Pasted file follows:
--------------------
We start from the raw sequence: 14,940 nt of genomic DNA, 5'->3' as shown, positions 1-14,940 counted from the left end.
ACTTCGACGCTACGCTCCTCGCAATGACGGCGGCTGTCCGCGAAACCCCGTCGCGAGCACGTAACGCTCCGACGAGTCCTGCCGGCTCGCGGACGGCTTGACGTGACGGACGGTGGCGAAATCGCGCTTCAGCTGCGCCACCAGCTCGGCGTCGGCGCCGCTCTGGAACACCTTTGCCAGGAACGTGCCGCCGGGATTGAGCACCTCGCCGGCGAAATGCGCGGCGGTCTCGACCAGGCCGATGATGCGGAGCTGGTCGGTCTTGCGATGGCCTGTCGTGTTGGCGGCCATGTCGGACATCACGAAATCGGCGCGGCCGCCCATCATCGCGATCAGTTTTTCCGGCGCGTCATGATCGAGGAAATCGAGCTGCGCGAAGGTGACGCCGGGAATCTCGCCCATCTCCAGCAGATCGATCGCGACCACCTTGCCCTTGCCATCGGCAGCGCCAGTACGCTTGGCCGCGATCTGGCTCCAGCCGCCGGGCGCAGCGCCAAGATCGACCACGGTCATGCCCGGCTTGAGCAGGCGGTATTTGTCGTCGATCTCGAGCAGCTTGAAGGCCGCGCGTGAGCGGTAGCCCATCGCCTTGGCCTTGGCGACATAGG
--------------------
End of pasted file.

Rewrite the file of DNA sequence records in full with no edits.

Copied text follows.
We start from the raw sequence: 14,940 nt of genomic DNA, 5'->3' as shown, positions 1-14,940 counted from the left end.
ACTTCGACGCTACGCTCCTCGCAATGACGGCGGCTGTCCGCGAAACCCCGTCGCGAGCACGTAACGCTCCGACGAGTCCTGCCGGCTCGCGGACGGCTTGACGTGACGGACGGTGGCGAAATCGCGCTTCAGCTGCGCCACCAGCTCGGCGTCGGCGCCGCTCTGGAACACCTTTGCCAGGAACGTGCCGCCGGGATTGAGCACCTCGCCGGCGAAATGCGCGGCGGTCTCGACCAGGCCGATGATGCGGAGCTGGTCGGTCTTGCGATGGCCTGTCGTGTTGGCGGCCATGTCGGACATCACGAAATCGGCGCGGCCGCCCATCATCGCGATCAGTTTTTCCGGCGCGTCATGATCGAGGAAATCGAGCTGCGCGAAGGTGACGCCGGGAATCTCGCCCATCTCCAGCAGATCGATCGCGACCACCTTGCCCTTGCCATCGGCAGCGCCAGTACGCTTGGCCGCGATCTGGCTCCAGCCGCCGGGCGCAGCGCCAAGATCGACCACGGTCATGCCCGGCTTGAGCAGGCGGTATTTGTCGTCGATCTCGAGCAGCTTGAAGGCCGCGCGTGAGCGGTAGCCCATCGCCTTGGCCTTGGCGACATAGG